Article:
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Copyright (c) 1999 The American Society of International Law
American Journal of International Law

ARTICLE: Editorial Comments: NATO's Kosovo Intervention: Kosovo and the Law of "Humanitarian Intervention"

October, 1999

93 A.J.I.L. 824


Louis Henkin



"Kosovo" has compelled us to revisit the troubled law of "humanitarian intervention." The terrible facts in and relating to Kosovo in 1998-1999 are known and little disputed. The need to halt horrendous crimes against humanity, massive expulsions and war crimes, was widely recognized. NATO intervention by military force was widely welcomed, but it was also sharply criticized. And it inspired much searching of soul by students of international law.

Now that the fait of the NATO bombing is accompli, and has been assimilated into a political resolution blessed by the Security Council, the legal issues of humanitarian intervention can be addressed in comparative tranquility, and the legal lessons pursued with less urgency, and with greater wisdom.

Was military intervention by NATO justified, lawful, under the UN Charter and international law? 1 Does Kosovo suggest the need for reaffirmation, or clarification, or modification, of the law as to humanitarian intervention? What should the law be, and can the law be construed or modified to be what it ought to be?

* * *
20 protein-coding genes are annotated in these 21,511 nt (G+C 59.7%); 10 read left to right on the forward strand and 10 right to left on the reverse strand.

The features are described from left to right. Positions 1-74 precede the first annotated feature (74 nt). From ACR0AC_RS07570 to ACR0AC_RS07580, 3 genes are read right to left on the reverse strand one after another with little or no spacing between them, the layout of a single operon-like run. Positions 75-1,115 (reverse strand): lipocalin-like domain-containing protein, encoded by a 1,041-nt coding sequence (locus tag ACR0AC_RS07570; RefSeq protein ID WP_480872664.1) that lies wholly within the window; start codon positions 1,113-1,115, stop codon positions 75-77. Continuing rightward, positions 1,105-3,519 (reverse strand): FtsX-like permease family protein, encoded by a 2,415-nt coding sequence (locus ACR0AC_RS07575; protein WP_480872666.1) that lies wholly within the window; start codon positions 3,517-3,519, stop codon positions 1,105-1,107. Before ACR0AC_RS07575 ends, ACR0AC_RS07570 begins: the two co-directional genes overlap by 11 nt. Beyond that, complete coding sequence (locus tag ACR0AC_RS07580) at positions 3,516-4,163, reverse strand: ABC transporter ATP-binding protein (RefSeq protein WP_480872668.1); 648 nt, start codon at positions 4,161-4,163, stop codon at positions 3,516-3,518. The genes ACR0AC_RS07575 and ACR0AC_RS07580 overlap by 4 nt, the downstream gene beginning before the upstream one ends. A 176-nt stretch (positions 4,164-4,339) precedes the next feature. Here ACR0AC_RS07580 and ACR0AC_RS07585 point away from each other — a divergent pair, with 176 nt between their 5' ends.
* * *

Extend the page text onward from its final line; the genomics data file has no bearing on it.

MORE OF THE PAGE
Before the Second World War, international law prohibited "intervention" by any state within the territory of another without that state's consent: international law prohibited unilateral intervention in internal wars; international law prohibited intervention even for agreed, urgent humanitarian purposes. In 1945 the UN Charter reaffirmed those prohibitions as part of a general prohibition on the use of force.

Article 2(4) of the Charter prohibits "the threat or use of force against ...
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